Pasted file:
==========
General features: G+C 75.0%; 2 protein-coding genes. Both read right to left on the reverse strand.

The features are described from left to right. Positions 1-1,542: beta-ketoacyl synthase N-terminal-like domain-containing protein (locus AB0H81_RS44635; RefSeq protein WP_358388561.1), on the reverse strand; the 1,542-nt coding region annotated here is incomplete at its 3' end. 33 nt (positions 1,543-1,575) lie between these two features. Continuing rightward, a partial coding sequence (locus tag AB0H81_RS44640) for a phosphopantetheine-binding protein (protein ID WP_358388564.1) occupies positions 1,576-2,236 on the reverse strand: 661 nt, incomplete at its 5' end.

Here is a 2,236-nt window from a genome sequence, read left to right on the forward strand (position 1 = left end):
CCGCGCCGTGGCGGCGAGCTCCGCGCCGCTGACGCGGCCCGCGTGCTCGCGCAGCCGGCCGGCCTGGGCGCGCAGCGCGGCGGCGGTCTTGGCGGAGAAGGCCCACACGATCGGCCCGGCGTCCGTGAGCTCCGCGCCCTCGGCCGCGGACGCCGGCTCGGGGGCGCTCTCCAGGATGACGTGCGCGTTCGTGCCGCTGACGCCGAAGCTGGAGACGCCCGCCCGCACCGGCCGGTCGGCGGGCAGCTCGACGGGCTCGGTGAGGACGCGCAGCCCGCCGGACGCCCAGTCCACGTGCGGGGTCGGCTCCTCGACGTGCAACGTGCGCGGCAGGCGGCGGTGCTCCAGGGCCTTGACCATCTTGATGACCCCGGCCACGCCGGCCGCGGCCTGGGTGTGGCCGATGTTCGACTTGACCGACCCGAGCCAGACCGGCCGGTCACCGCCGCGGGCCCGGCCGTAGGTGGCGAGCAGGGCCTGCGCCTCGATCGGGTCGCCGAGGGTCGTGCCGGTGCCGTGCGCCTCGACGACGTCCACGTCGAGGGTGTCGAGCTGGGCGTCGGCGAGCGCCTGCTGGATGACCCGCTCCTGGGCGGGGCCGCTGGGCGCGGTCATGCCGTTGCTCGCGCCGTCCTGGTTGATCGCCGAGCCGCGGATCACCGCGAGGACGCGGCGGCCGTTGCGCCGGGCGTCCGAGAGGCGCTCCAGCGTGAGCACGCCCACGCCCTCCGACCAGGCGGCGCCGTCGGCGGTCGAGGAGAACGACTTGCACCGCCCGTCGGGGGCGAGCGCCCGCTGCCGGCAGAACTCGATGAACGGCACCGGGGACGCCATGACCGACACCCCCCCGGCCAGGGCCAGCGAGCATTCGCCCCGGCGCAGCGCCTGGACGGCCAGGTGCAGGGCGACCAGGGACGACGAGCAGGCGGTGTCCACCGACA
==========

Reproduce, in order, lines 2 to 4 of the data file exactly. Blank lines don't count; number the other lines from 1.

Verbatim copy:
The features are described from left to right. Positions 1-1,542: beta-ketoacyl synthase N-terminal-like domain-containing protein (locus AB0H81_RS44635; RefSeq protein WP_358388561.1), on the reverse strand; the 1,542-nt coding region annotated here is incomplete at its 3' end. 33 nt (positions 1,543-1,575) lie between these two features. Continuing rightward, a partial coding sequence (locus tag AB0H81_RS44640) for a phosphopantetheine-binding protein (protein ID WP_358388564.1) occupies positions 1,576-2,236 on the reverse strand: 661 nt, incomplete at its 5' end.

Here is a 2,236-nt window from a genome sequence, read left to right on the forward strand (position 1 = left end):
CCGCGCCGTGGCGGCGAGCTCCGCGCCGCTGACGCGGCCCGCGTGCTCGCGCAGCCGGCCGGCCTGGGCGCGCAGCGCGGCGGCGGTCTTGGCGGAGAAGGCCCACACGATCGGCCCGGCGTCCGTGAGCTCCGCGCCCTCGGCCGCGGACGCCGGCTCGGGGGCGCTCTCCAGGATGACGTGCGCGTTCGTGCCGCTGACGCCGAAGCTGGAGACGCCCGCCCGCACCGGCCGGTCGGCGGGCAGCTCGACGGGCTCGGTGAGGACGCGCAGCCCGCCGGACGCCCAGTCCACGTGCGGGGTCGGCTCCTCGACGTGCAACGTGCGCGGCAGGCGGCGGTGCTCCAGGGCCTTGACCATCTTGATGACCCCGGCCACGCCGGCCGCGGCCTGGGTGTGGCCGATGTTCGACTTGACCGACCCGAGCCAGACCGGCCGGTCACCGCCGCGGGCCCGGCCGTAGGTGGCGAGCAGGGCCTGCGCCTCGATCGGGTCGCCGAGGGTCGTGCCGGTGCCGTGCGCCTCGACGACGTCCACGTCGAGGGTGTCGAGCTGGGCGTCGGCGAGCGCCTGCTGGATGACCCGCTCCTGGGCGGGGCCGCTGGGCGCGGTCATGCCGTTGCTCGCGCCGTCCTGGTTGATCGCCGAGCCGCGGATCACCGCGAGGACGCGGCGGCCGTTGCGCCGGGCGTCCGAGAGGCGCTCCAGCGTGAGCACGCCCACGCCCTCCGACCAGGCGGCGCCGTCGGCGGTCGAGGAGAACGACTTGCACCGCCCGTCGGGGGCGAGCGCCCGCTGCCGGCAGAACTCGATGAACGGCACCGGGGACGCCATGACCGACACCCCCCCGGCCAGGGCCAGCGAGCATTCGCCCCGGCGCAGCGCCTGGACGGCCAGGTGCAGGGCGACCAGGGACGACGAGCAGGCGGTGTCCACCGACA